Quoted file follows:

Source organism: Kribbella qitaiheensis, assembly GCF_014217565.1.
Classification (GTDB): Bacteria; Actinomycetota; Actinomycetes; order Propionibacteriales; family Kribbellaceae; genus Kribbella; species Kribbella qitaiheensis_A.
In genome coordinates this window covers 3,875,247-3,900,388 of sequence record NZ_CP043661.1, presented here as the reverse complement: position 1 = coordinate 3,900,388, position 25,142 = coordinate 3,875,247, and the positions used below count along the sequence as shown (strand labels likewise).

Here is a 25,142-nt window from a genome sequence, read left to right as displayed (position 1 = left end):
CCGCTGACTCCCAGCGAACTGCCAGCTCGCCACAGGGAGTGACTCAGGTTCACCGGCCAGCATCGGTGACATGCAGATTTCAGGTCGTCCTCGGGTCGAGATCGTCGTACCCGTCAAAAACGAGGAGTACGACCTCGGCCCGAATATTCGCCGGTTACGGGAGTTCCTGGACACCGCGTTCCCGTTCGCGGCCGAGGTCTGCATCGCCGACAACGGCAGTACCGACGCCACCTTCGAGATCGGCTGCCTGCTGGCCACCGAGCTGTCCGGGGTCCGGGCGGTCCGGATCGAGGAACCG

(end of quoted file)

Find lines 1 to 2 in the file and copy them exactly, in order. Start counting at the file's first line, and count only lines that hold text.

Source organism: Kribbella qitaiheensis, assembly GCF_014217565.1.
Classification (GTDB): Bacteria; Actinomycetota; Actinomycetes; order Propionibacteriales; family Kribbellaceae; genus Kribbella; species Kribbella qitaiheensis_A.